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"All your commandments are Faith" (Psalms 119:86) is unique!

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Despite what many people assume, Judaism is a very diverse system of tradition, ethics, legal rulings, religion, philosophy, culture and more. We do not so much focus on what one believes as on what one does with what one believes. The emphasis is more on being an objective blessing to the world than on embracing an established philosophical construct of pre-defined beliefs and creeds (although they also exist!). Despite this wonderful diversity, HaShem is One and Judaism best reflects this oneness when it too is One.

Judaism encompasses a broad spectrum of Divine Light.

Jewish history and experience teach us well that balance and discernment are required if we are to continue into the future and eventually welcome HaMashiach (the Messiah), may he come soon! We need to be strong, united, and flexible to achieve this goal. May HaShem grant Israel religious and political leadership of deep emuna, wisdom, and compassion.

There's an old story about Reb Zusya that we can all learn from in this regard:

Lying on his death bed, Reb Zusya was very upset and crying, tears streaming down his face.
His students asked with great concern, "Reb Zusya, why are you upset? Why are you crying? Are you afraid that when you die you will be asked why you were not more like Moshe?"
Reb Zusya replied, "I am not afraid that the Holy One will ask me "Zusya, why were you not more like Moshe?" Rather, I fear that the Holy One will say, "Zusya, why were you not more like Zusya?"
And we have this from Rebbe Nachman of Breslov:
The essence of Judaism is to conduct oneself in pure innocence and simplicity, with no sophistication whatever. Make sure that whatever you do, God is there. Don't heed your own honor. If it enhances God's glory, do it. If not, then don't. This way, you can be certain you will never stumble. Be careful to act with true innocence and simplicity but not foolishly. Sophistication, however, is quite unnecessary. Simplicity, innocence and faith can bring you to the highest level of joy (Likutey Moharan II, 12).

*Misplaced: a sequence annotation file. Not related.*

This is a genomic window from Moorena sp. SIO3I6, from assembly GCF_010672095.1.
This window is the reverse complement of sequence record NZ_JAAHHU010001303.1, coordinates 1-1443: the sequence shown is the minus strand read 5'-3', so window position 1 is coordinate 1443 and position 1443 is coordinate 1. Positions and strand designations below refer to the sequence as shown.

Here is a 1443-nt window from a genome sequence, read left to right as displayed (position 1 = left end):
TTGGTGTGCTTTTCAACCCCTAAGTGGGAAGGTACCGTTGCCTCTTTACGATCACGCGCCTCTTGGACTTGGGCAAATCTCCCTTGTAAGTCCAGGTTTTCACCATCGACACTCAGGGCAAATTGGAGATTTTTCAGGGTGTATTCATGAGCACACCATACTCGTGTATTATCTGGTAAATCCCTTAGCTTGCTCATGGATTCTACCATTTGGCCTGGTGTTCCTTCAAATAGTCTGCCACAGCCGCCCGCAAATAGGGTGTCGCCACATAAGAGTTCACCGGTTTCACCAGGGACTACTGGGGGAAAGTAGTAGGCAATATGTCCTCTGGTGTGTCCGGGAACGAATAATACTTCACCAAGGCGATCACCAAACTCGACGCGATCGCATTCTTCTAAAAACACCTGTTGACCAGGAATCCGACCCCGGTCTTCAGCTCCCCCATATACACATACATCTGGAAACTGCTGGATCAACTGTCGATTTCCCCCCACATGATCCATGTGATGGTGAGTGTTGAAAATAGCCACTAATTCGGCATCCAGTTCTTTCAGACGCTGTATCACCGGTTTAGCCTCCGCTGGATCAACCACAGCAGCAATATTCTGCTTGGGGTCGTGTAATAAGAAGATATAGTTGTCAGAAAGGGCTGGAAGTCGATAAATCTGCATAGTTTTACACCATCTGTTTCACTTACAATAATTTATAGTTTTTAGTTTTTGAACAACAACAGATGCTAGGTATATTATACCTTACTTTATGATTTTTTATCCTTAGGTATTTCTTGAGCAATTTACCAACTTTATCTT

There is no single "correct" way to live a Jewish life:
Either one is Jewish or one is not (this is determined in traditional ways: either ones mother is Jewish or one halachically converts through a recognized beit din). Some Jews like labels and defined categories while others do not. Some want the security of strictly defined rules while others prefer to explore the limits of personal expression, spirituality, and self discovery. Like most Jews I reside somewhere in between these extremes. Within this great diversity exists an ancient extended family and civilization: Israel.
Simplicity is Divine:
Someone once asked Rebbe Nachman of Breslov: "When I am praying and I mention HaShem's Holy Name, what profound thoughts, what deep intentions, should I have in mind?"
The Rebbe replied: "Isn't the simple meaning -- God -- enough for you? (Tzaddik 414).

Always remember: happiness is not a side matter in your spiritual journey -- it is essential -- Rebbe Nachman of Breslov

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First they came for the Communists, and I didn't speak up, because I wasn't a Communist.
Then they came for the Jews, and I didn't speak up, because I wasn't a Jew.
Then they came for the Catholics, and I didn't speak up, because I was a Protestant.
Then they came for me, and by that time there was no one left to speak up for me.

--- Words of wisdom from Rev. Martin J. Niemoller in 1945 is a HateFree Zone

Be the Blessing you were created to be
Don't let the perfect defeat the good

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